middle east missive

Arizona GOP Senate candidate Mick McGuire: ‘I do not support a two-state solution’

The former adjutant general of the Arizona National Guard laid out his Middle East policy approach in a questionnaire solicited by JI

Gage Skidmore/The Star News Network

Michael "Mick" McGuire speaking with attendees at the "Rally to Protect Our Elections" hosted by Turning Point Action at Arizona Federal Theatre in Phoenix, Arizona.

Mick McGuire, a Republican Senate candidate in Arizona, said he does “not support” a two-state solution to the Israeli-Palestinian conflict, arguing that Palestinian leadership “has repeatedly negotiated in bad faith” and “affirmed” its “commitment to the destruction of Israel.”

“I do not believe the Palestinian National Authority wants such a solution,” McGuire wrote in a questionnaire solicited by Jewish Insider. “There can be no two-state solution when one state remains committed to conflict.”

In rejecting the two-state concept, McGuire, the former adjutant general of the Arizona National Guard, joins a growing number of Republicans who have recently backed away from supporting the establishment of an independent Palestinian state alongside Israel.

All but one of the leading candidates in Ohio’s recent GOP Senate primary, for instance, refrained from explicitly endorsing a two-state solution, even as it has long been viewed as a bipartisan tenet of American foreign policy in the Middle East.

Such opposition is part of a growing trend within the Republican Party, whose platform omits references to the two-state solution. Since 2016, the GOP has advocated for a hands-off approach to the conflict, frowning upon “any measures intended to impose an agreement or to dictate borders.” Instead, the party favors “the establishment of comprehensive and lasting peace” through negotiations “among those living in the region.”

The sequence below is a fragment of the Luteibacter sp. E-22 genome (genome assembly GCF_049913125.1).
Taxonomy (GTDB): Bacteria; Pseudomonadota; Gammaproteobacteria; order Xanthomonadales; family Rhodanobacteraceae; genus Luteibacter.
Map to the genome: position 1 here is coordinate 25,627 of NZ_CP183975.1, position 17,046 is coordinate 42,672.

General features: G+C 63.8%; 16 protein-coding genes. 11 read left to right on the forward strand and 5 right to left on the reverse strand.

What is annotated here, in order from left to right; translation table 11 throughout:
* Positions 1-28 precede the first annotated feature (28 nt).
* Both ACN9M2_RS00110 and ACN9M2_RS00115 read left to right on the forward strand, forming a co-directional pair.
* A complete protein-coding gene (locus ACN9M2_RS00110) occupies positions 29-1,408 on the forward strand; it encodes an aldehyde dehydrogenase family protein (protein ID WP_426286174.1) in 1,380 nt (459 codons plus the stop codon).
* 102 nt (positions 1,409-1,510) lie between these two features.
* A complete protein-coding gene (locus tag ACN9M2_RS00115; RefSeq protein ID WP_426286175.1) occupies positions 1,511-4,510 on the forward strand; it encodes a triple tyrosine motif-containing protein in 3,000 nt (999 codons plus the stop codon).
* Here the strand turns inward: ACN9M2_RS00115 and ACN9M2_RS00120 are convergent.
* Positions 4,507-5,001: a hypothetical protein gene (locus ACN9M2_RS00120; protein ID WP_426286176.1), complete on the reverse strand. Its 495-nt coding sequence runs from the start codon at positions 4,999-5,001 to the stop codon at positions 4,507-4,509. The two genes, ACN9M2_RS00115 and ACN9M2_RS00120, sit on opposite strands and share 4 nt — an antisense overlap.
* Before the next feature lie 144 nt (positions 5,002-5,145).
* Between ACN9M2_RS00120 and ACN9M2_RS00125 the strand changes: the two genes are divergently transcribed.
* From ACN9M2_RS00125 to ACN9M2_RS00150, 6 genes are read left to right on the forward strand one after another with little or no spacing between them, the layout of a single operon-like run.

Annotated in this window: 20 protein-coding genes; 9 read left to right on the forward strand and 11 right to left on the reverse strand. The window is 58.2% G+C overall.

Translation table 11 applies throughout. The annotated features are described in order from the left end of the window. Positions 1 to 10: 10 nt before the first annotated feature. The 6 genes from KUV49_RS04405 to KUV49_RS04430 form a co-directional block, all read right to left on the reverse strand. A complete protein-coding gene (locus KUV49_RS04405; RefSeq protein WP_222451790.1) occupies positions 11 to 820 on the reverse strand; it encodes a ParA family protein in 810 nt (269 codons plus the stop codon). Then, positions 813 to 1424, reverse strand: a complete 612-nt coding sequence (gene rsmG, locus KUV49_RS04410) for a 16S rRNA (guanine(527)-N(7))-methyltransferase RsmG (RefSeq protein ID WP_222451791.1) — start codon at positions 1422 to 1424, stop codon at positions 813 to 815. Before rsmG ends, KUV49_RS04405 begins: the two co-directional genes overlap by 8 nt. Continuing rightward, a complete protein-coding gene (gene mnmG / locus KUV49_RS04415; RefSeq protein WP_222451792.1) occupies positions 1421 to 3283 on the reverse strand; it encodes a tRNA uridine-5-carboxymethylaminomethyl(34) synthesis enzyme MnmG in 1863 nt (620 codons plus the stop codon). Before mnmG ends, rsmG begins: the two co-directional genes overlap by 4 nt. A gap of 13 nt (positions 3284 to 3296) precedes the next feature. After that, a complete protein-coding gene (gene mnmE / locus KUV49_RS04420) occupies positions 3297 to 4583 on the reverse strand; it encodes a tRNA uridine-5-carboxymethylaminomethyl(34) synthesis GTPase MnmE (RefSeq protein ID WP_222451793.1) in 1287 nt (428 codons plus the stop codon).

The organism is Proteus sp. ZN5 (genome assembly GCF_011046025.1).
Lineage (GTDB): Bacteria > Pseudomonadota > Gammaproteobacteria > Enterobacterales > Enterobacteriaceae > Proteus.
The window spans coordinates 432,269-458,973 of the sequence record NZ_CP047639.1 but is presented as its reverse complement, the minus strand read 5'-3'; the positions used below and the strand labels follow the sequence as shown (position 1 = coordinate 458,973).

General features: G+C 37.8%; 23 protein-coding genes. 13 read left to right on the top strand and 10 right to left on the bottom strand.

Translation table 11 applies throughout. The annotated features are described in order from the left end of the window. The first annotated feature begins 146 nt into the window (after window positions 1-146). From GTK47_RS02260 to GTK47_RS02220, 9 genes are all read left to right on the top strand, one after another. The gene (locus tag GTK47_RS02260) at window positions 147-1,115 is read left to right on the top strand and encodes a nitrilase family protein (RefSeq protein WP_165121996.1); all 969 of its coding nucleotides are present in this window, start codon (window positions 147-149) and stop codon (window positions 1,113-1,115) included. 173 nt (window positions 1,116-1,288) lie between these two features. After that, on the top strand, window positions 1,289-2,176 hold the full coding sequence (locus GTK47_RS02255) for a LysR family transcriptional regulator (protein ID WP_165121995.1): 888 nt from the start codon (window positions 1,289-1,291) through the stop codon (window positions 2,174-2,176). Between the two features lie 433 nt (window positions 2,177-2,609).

McGuire expressed a similar view in his questionnaire. “If Israel decides to pursue a two-state solution, they must remain free to negotiate without any international pressure,” he wrote. “In the absence of a two-state solution, Israel must be free to defend its territory, its citizens and its settlements without risk of retaliation. That includes Israel’s right to annex land needed for its own security, or for the protection of its citizens.”

The retired military leader, who stepped down from the National Guard last year, is one of five Republican primary candidates now vying for the chance to go up against Sen. Mark Kelly (D-AZ) in what is expected to be among the most competitive races of the midterms. 

While he is known for his role in leading Arizona’s pandemic response, McGuire, 57, has struggled to gain traction in the crowded field, with less than two months remaining until the August primary. 

The latest independent polling, released on Monday and conducted by the Trafalgar Group, showed McGuire in fourth place and far behind the leading candidates, including Jim Lamon, the well-funded renewable energy executive, and Mark Brnovich, Arizona’s term-limited attorney general. Blake Masters, the author and venture capitalist, led the pack at 29%, boosted by a recent nod from former President Donald Trump.